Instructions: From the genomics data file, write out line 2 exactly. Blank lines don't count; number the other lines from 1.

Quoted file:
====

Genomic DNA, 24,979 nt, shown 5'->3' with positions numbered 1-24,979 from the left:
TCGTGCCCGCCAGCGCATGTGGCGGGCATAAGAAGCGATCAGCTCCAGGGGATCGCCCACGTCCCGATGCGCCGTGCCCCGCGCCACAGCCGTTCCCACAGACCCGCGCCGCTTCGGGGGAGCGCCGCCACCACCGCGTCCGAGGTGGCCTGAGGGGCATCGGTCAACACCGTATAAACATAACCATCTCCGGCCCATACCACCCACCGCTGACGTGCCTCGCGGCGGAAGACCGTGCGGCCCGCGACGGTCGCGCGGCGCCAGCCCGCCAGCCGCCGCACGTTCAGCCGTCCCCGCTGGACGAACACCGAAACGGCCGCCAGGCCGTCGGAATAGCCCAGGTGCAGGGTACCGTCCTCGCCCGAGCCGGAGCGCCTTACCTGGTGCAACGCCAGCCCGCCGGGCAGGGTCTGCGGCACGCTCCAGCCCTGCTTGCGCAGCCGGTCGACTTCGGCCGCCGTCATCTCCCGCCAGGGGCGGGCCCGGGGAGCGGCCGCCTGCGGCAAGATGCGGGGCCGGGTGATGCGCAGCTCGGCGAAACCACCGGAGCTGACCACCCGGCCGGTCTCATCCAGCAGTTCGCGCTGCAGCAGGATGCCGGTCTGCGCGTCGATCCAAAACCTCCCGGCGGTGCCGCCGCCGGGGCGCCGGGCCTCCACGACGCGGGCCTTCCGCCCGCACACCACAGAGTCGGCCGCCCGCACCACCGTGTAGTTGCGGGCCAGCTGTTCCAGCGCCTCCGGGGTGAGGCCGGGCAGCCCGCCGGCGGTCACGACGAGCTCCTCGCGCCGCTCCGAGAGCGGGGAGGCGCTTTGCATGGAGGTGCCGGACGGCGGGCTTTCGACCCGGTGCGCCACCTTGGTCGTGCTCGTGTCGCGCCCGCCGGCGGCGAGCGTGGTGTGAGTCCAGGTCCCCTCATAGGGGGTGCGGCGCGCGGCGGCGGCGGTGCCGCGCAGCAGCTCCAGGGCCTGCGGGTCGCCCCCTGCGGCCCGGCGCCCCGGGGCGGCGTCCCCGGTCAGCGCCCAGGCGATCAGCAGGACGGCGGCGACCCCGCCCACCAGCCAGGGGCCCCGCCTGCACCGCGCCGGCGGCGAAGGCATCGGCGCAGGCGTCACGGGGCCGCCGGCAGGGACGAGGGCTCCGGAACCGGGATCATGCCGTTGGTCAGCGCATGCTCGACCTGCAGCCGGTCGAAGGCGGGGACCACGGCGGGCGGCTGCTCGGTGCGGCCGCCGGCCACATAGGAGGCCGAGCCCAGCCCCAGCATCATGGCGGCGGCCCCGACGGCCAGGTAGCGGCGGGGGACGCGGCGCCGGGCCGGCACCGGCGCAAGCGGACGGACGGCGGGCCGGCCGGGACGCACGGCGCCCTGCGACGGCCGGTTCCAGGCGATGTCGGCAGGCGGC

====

TCGTGCCCGCCAGCGCATGTGGCGGGCATAAGAAGCGATCAGCTCCAGGGGATCGCCCACGTCCCGATGCGCCGTGCCCCGCGCCACAGCCGTTCCCACAGACCCGCGCCGCTTCGGGGGAGCGCCGCCACCACCGCGTCCGAGGTGGCCTGAGGGGCATCGGTCAACACCGTATAAACATAACCATCTCCGGCCCATACCACCCACCGCTGACGTGCCTCGCGGCGGAAGACCGTGCGGCCCGCGACGGTCGCGCGGCGCCAGCCCGCCAGCCGCCGCACGTTCAGCCGTCCCCGCTGGACGAACACCGAAACGGCCGCCAGGCCGTCGGAATAGCCCAGGTGCAGGGTACCGTCCTCGCCCGAGCCGGAGCGCCTTACCTGGTGCAACGCCAGCCCGCCGGGCAGGGTCTGCGGCACGCTCCAGCCCTGCTTGCGCAGCCGGTCGACTTCGGCCGCCGTCATCTCCCGCCAGGGGCGGGCCCGGGGAGCGGCCGCCTGCGGCAAGATGCGGGGCCGGGTGATGCGCAGCTCGGCGAAACCACCGGAGCTGACCACCCGGCCGGTCTCATCCAGCAGTTCGCGCTGCAGCAGGATGCCGGTCTGCGCGTCGATCCAAAACCTCCCGGCGGTGCCGCCGCCGGGGCGCCGGGCCTCCACGACGCGGGCCTTCCGCCCGCACACCACAGAGTCGGCCGCCCGCACCACCGTGTAGTTGCGGGCCAGCTGTTCCAGCGCCTCCGGGGTGAGGCCGGGCAGCCCGCCGGCGGTCACGACGAGCTCCTCGCGCCGCTCCGAGAGCGGGGAGGCGCTTTGCATGGAGGTGCCGGACGGCGGGCTTTCGACCCGGTGCGCCACCTTGGTCGTGCTCGTGTCGCGCCCGCCGGCGGCGAGCGTGGTGTGAGTCCAGGTCCCCTCATAGGGGGTGCGGCGCGCGGCGGCGGCGGTGCCGCGCAGCAGCTCCAGGGCCTGCGGGTCGCCCCCTGCGGCCCGGCGCCCCGGGGCGGCGTCCCCGGTCAGCGCCCAGGCGATCAGCAGGACGGCGGCGACCCCGCCCACCAGCCAGGGGCCCCGCCTGCACCGCGCCGGCGGCGAAGGCATCGGCGCAGGCGTCACGGGGCCGCCGGCAGGGACGAGGGCTCCGGAACCGGGATCATGCCGTTGGTCAGCGCATGCTCGACCTGCAGCCGGTCGAAGGCGGGGACCACGGCGGGCGGCTGCTCGGTGCGGCCGCCGGCCACATAGGAGGCCGAGCCCAGCCCCAGCATCATGGCGGCGGCCCCGACGGCCAGGTAGCGGCGGGGGACGCGGCGCCGGGCCGGCACCGGCGCAAGCGGACGGACGGCGGGCCGGCCGGGACGCACGGCGCCCTGCGACGGCCGGTTCCAGGCGATGTCGGCAGGCGGC